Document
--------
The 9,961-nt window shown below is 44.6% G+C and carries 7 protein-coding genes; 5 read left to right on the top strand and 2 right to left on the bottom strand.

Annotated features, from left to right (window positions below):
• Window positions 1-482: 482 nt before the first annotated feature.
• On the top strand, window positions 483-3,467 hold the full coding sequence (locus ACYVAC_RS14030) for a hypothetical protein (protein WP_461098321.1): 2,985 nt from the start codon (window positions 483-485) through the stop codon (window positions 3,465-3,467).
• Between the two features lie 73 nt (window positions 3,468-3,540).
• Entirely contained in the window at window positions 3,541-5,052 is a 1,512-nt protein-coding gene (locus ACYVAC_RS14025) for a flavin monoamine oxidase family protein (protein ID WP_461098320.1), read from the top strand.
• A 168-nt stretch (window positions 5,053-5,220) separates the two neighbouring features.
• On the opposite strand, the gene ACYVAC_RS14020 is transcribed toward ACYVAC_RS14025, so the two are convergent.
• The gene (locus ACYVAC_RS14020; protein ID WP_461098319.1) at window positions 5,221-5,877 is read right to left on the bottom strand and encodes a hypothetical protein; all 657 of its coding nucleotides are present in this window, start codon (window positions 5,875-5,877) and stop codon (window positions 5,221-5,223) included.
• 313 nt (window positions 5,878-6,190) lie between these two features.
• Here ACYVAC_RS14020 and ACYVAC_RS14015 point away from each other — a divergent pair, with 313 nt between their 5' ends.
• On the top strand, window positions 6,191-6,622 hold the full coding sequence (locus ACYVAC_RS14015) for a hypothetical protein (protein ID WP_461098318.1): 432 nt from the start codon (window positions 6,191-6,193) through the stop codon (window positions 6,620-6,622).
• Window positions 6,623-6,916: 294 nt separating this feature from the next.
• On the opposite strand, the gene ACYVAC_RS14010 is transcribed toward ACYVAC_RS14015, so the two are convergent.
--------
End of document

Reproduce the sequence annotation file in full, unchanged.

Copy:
The 9,961-nt window shown below is 44.6% G+C and carries 7 protein-coding genes; 5 read left to right on the top strand and 2 right to left on the bottom strand.

Annotated features, from left to right (window positions below):
• Window positions 1-482: 482 nt before the first annotated feature.
• On the top strand, window positions 483-3,467 hold the full coding sequence (locus ACYVAC_RS14030) for a hypothetical protein (protein WP_461098321.1): 2,985 nt from the start codon (window positions 483-485) through the stop codon (window positions 3,465-3,467).
• Between the two features lie 73 nt (window positions 3,468-3,540).
• Entirely contained in the window at window positions 3,541-5,052 is a 1,512-nt protein-coding gene (locus ACYVAC_RS14025) for a flavin monoamine oxidase family protein (protein ID WP_461098320.1), read from the top strand.
• A 168-nt stretch (window positions 5,053-5,220) separates the two neighbouring features.
• On the opposite strand, the gene ACYVAC_RS14020 is transcribed toward ACYVAC_RS14025, so the two are convergent.
• The gene (locus ACYVAC_RS14020; protein ID WP_461098319.1) at window positions 5,221-5,877 is read right to left on the bottom strand and encodes a hypothetical protein; all 657 of its coding nucleotides are present in this window, start codon (window positions 5,875-5,877) and stop codon (window positions 5,221-5,223) included.
• 313 nt (window positions 5,878-6,190) lie between these two features.
• Here ACYVAC_RS14020 and ACYVAC_RS14015 point away from each other — a divergent pair, with 313 nt between their 5' ends.
• On the top strand, window positions 6,191-6,622 hold the full coding sequence (locus ACYVAC_RS14015) for a hypothetical protein (protein ID WP_461098318.1): 432 nt from the start codon (window positions 6,191-6,193) through the stop codon (window positions 6,620-6,622).
• Window positions 6,623-6,916: 294 nt separating this feature from the next.
• On the opposite strand, the gene ACYVAC_RS14010 is transcribed toward ACYVAC_RS14015, so the two are convergent.